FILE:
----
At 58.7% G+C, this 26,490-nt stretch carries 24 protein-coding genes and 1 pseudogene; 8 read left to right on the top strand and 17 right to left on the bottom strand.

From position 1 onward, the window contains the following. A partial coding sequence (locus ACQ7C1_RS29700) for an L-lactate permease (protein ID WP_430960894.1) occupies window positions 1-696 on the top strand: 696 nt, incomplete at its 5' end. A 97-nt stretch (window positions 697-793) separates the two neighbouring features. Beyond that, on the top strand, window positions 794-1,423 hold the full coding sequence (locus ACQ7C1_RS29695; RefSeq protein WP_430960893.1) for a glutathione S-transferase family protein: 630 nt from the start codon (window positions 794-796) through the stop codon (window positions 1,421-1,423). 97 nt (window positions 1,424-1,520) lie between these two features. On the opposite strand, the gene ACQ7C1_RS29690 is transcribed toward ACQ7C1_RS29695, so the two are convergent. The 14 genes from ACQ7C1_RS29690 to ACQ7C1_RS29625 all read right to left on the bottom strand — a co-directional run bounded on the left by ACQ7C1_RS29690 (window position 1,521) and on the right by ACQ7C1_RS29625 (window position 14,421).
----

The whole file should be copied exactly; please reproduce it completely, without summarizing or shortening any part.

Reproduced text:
At 58.7% G+C, this 26,490-nt stretch carries 24 protein-coding genes and 1 pseudogene; 8 read left to right on the top strand and 17 right to left on the bottom strand.

From position 1 onward, the window contains the following. A partial coding sequence (locus ACQ7C1_RS29700) for an L-lactate permease (protein ID WP_430960894.1) occupies window positions 1-696 on the top strand: 696 nt, incomplete at its 5' end. A 97-nt stretch (window positions 697-793) separates the two neighbouring features. Beyond that, on the top strand, window positions 794-1,423 hold the full coding sequence (locus ACQ7C1_RS29695; RefSeq protein WP_430960893.1) for a glutathione S-transferase family protein: 630 nt from the start codon (window positions 794-796) through the stop codon (window positions 1,421-1,423). 97 nt (window positions 1,424-1,520) lie between these two features. On the opposite strand, the gene ACQ7C1_RS29690 is transcribed toward ACQ7C1_RS29695, so the two are convergent. The 14 genes from ACQ7C1_RS29690 to ACQ7C1_RS29625 all read right to left on the bottom strand — a co-directional run bounded on the left by ACQ7C1_RS29690 (window position 1,521) and on the right by ACQ7C1_RS29625 (window position 14,421).